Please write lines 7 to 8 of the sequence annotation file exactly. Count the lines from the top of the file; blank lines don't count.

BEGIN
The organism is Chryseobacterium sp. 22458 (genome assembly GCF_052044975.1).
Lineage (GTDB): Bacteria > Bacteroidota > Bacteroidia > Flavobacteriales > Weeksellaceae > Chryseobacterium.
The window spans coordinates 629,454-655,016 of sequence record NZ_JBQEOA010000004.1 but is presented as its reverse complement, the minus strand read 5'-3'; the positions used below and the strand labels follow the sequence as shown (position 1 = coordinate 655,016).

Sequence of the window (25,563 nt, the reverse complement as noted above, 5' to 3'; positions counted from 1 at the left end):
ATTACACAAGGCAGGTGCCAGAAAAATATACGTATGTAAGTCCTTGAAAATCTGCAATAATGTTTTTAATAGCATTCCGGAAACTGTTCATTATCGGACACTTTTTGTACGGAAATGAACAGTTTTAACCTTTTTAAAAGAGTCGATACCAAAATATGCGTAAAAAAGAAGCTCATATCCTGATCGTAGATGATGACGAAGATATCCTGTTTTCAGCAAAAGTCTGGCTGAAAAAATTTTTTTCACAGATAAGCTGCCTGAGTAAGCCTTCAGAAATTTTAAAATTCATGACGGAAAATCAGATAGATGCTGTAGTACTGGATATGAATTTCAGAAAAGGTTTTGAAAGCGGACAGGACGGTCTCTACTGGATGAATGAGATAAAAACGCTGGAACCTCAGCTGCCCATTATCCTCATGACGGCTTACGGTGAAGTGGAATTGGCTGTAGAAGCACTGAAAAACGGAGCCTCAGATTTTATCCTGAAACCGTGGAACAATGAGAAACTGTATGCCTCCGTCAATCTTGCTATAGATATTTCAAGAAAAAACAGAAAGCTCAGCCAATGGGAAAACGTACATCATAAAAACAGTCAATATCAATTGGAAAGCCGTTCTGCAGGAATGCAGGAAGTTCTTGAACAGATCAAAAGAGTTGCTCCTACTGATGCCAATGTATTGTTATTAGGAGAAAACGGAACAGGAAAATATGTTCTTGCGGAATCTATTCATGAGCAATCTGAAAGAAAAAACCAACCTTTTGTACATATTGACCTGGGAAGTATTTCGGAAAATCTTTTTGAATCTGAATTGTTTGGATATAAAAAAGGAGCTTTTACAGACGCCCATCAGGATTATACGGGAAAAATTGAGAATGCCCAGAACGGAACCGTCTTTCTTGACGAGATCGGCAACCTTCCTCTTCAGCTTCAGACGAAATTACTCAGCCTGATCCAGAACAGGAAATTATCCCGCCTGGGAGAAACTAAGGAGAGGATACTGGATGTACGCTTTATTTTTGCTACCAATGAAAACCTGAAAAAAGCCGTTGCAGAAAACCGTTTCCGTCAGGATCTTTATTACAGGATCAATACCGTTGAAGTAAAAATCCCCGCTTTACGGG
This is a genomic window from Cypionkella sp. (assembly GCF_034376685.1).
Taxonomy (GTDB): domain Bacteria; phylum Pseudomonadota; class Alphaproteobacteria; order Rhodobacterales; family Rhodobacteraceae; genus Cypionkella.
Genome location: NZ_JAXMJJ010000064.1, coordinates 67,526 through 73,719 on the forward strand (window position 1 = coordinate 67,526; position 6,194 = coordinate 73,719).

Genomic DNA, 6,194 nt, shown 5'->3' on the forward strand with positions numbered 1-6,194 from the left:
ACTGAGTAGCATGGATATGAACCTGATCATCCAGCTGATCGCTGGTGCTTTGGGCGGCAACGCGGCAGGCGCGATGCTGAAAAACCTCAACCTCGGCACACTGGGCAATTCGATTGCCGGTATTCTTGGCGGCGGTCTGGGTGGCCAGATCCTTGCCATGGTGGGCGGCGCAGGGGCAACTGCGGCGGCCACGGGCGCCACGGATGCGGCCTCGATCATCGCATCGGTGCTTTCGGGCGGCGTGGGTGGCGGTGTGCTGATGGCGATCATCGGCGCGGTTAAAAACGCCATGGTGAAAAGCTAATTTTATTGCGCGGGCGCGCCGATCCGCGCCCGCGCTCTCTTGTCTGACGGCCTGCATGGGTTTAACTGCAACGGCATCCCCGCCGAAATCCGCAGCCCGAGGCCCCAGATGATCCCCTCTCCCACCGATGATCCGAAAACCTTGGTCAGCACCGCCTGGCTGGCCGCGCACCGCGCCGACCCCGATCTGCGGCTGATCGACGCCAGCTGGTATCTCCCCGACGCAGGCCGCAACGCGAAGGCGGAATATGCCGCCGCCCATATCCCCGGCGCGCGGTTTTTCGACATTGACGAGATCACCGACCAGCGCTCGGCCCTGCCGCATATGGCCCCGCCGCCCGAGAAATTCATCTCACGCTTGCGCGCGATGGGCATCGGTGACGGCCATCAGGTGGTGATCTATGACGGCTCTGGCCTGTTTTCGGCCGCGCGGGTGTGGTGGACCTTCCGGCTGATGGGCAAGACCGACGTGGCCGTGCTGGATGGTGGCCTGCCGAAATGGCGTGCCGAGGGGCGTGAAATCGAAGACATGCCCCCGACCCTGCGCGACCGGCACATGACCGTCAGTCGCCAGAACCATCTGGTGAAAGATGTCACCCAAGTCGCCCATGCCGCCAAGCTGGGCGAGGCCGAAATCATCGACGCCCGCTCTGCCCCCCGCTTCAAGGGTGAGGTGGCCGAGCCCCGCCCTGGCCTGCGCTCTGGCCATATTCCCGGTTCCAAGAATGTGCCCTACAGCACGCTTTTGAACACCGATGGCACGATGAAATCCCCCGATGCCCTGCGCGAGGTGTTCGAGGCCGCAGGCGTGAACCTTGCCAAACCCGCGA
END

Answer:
Taxonomy (GTDB): domain Bacteria; phylum Pseudomonadota; class Alphaproteobacteria; order Rhodobacterales; family Rhodobacteraceae; genus Cypionkella.
Genome location: NZ_JAXMJJ010000064.1, coordinates 67,526 through 73,719 on the forward strand (window position 1 = coordinate 67,526; position 6,194 = coordinate 73,719).